It was the deadliest and most devastating fire in California history. It was called the Camp Fire that burned its way through the town of Paradise. It destroyed 12,600 homes, over 4,000 other structures and displaced thousands who fled for their lives. The death toll reached 81 on Nov. 20 with officials still looking for more victims. The raging inferno caught people trying to escape and incinerated them in their vehicles. It is difficult to comprehend the unbelievable power of this fire. It killed, it injured, and it destroyed people’s lives.
Yet there is something even more powerful than the raging inferno that devastated parts of California. This power doesn’t take lives but can give life. This power doesn’t destroy homes but can restore them, it doesn’t bring injury but brings healing, and it doesn’t wreck people’s lives but rebuilds them. This positive fire is the blazing power of prayer. James 5:16 tells us: “…The effective, fervent prayer of a righteous man avails much”. Prayer has power to strengthen us no matter what kind of sufferings we may be going through. It can be a powerful force of healing to the sick. It can restore a sinful life from a dangerous pathway. Prayer can amaze a skeptical world and bring revival to a nation. Elijah was a man just like us and he prayed and God stopped and then restored the rain in the land in accordance with his prayer. E.M. Bounds said it well: “What the church needs today is not more machinery or better, not new organizations, or more and novel methods, but men whom the Holy Spirit can use – men of prayer, men mighty in prayer. The Holy Spirit does not flow through methods, but through men. He does not come on machinery, but on men. He does not anoint plans, but men – men of prayer”.
The Camp Fire in California has been contained, and its devastating power has now ceased. But for the child of God and the church of Jesus Christ there is a fire, there is a flame that should never go out. The blazing power of prayer needs to be ignited all across our land. May we as His church light the match.
I am sure you have heard the old adage on the difference between an optimist and a pessimist. The optimist looks at the cup as half full. The pessimist of course looks at the cup as being half empty. These are two ways that people can look at life.
For the child of God however, we can greatly rejoice that we have an empty cup. What do I mean by that unusual statement you may ask? The Bible tells us that as sinners we deserve a full cup of the wrath of God. In our unredeemed sinful state we will inherit eternal punishment. Rev. 14:10 describes this wrath: “He himself shall also drink of the wine of the wrath of God, which is poured out full strength into the cup of His indignation. He shall be tormented with fire and brimstone in the presence of the holy angels and in the presence of the Lamb”. When Jesus died on the cross He took the punishment we deserved and drank the full cup of God’s wrath that was ours. Now we have been given that glorious empty cup. If we go through life and all we have is an empty cup we are wonderfully blessed beyond measure. Or if we experience a few drops of God’s blessings here and there we are getting much more than we deserve.
Even though God has given us that empty cup we are promised much more. We also have a full cup. Eph. 1:3 tells us: “Blessed be the God and Father of our Lord Jesus Christ, who has blessed us with every spiritual blessing in the heavenly places in Christ”. We have everything we need in the person of Jesus Christ. We can drink deeply of His fullness.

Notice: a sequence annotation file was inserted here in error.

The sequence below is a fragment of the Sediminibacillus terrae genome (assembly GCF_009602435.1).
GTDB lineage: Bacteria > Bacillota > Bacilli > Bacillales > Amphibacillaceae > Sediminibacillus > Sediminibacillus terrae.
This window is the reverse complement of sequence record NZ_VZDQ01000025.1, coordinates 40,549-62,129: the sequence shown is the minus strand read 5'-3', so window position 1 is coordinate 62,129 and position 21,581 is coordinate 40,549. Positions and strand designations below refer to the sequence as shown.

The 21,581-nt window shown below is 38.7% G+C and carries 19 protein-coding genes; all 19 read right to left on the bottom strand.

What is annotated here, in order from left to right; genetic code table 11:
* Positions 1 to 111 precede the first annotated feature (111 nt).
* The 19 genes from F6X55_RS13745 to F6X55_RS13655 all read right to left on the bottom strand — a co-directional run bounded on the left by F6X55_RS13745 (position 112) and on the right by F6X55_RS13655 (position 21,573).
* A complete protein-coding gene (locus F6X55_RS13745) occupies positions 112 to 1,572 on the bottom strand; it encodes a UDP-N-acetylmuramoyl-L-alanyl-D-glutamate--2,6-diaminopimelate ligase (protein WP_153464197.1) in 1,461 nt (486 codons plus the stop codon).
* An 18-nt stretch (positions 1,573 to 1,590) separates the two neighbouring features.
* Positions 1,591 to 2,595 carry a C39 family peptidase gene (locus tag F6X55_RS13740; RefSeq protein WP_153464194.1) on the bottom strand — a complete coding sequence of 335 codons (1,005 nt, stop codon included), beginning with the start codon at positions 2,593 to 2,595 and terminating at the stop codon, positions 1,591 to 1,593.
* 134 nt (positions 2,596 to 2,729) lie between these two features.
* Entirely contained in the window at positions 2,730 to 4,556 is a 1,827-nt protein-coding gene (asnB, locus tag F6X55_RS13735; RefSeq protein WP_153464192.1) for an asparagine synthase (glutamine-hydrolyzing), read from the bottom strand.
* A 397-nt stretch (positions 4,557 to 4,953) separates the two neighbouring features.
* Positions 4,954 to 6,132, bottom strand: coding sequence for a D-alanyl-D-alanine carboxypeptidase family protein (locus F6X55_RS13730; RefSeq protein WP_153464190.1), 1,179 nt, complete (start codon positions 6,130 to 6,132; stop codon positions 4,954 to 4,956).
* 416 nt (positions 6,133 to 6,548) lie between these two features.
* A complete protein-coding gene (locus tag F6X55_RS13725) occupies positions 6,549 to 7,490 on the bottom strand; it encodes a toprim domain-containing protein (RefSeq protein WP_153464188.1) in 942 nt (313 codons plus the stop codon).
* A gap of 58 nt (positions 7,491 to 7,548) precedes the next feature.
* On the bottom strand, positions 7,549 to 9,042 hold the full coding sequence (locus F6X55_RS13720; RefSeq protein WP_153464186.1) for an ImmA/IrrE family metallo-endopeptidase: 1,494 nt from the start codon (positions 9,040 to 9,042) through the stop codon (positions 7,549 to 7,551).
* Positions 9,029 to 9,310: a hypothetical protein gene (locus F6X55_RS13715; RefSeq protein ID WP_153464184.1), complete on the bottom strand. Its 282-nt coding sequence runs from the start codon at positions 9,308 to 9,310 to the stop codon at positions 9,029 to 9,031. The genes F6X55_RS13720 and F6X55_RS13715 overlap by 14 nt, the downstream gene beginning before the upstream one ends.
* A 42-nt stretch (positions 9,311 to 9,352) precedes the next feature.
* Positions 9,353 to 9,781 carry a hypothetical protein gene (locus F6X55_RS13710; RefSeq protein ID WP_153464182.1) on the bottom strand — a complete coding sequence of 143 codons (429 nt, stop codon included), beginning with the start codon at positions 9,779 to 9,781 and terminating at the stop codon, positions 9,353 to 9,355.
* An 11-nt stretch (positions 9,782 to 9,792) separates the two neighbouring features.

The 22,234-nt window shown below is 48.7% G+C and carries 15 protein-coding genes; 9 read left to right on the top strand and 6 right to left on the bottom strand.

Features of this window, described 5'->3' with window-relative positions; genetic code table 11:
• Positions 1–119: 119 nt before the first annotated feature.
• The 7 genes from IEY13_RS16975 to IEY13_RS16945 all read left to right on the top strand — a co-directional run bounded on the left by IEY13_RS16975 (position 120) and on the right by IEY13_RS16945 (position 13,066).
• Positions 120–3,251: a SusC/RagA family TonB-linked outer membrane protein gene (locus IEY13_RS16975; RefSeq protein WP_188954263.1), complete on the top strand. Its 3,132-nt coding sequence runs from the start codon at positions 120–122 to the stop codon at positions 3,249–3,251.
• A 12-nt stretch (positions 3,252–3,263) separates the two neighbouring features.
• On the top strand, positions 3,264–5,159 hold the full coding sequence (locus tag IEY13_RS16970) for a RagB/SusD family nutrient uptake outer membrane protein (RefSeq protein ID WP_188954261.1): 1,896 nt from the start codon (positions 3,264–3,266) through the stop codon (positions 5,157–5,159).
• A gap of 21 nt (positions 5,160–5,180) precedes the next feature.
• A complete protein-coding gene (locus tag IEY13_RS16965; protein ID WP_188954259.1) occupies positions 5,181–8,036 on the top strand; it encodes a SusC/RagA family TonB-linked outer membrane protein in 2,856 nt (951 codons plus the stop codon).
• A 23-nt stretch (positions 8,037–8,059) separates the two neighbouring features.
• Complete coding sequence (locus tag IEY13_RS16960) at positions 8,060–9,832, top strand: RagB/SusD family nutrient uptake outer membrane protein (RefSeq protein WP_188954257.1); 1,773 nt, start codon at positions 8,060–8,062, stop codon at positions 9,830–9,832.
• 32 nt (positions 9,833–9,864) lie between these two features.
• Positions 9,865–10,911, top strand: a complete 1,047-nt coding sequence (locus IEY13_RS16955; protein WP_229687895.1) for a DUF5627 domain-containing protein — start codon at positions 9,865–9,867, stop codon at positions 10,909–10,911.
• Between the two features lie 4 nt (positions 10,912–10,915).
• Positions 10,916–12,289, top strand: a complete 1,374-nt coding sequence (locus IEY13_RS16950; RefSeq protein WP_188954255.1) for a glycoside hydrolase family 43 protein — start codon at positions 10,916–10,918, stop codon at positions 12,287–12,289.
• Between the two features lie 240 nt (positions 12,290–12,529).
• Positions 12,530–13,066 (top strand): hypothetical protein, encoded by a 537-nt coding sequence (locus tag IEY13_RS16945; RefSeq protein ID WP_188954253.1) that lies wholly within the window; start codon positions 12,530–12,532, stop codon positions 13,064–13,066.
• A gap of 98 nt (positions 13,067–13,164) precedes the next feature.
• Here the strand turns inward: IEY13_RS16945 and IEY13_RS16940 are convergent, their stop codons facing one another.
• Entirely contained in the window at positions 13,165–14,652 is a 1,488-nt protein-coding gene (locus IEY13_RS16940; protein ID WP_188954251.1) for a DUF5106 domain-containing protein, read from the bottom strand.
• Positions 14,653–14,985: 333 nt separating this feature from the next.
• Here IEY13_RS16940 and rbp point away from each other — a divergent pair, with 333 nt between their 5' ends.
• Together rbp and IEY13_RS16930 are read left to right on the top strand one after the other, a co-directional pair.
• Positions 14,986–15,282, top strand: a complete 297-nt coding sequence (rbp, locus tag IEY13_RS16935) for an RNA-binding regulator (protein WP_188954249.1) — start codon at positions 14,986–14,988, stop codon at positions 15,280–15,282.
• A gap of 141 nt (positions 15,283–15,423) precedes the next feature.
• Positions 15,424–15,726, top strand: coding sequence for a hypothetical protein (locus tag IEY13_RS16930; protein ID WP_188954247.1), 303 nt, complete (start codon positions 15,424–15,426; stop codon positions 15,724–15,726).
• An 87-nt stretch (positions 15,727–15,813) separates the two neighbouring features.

I must share that not only are we blessed with an empty cup and delighting in a full cup we can also enjoy an overflowing cup. In that wonderful 23rd Psalm we are told in verse 5 that “my cup runs over”. We have been given three cups. One empty of God’s wrath, one full of God’s Son, and one overflowing with God’s blessings.
One of the exciting plays on the football field is an interception. The quarterback throws his pass to the intended receiver hoping for a completion. But a defensive player steps in front of the receiver and intercepts the ball. He now has given his team the ball and they march down the field in the opposite direction.
A man named Saul was marching down the road to Damascus. He was on his way to arrest followers of Jesus. His pace was quick and his intentions were serious. He carried in his hand letters from the high priest that gave him power to hunt down Christians and bring them as prisoners to Jerusalem. But something happened to him as he was on the road to Damascus. He was intercepted. God stopped him dead in his tracks. With a blinding light and a voice from heaven Jesus said to him: “Saul, Saul, why are you persecuting Me?" And he said, "Who are You, Lord?" Then the Lord said, "I am Jesus, whom you are persecuting. It is hard for you to kick against the goads." (Acts 9:4-5). God intercepted Saul and changed the whole direction of his life. Instead of a being a persecutor, he became a preacher. Instead of trusting in his own righteousness, he now trusted in Christ’s righteousness. Instead of following his own ambitions, he now followed the Lord’s directions.
What an amazing change of direction we see in the apostle Paul. But our Lord is still in the interception business. He can turn us around just as he did Paul. He can intercept us as we are marching down the field to eternal destruction and give us a new destination of heaven. He can intercept us as we are determined to live a life of sin. He can intercept us as we run with a full head of steam doing things our own way. When God saves a person He makes a wonderful interception and the whole stadium of the angels in heaven rejoice. Listen to that voice from heaven and let God intercept you.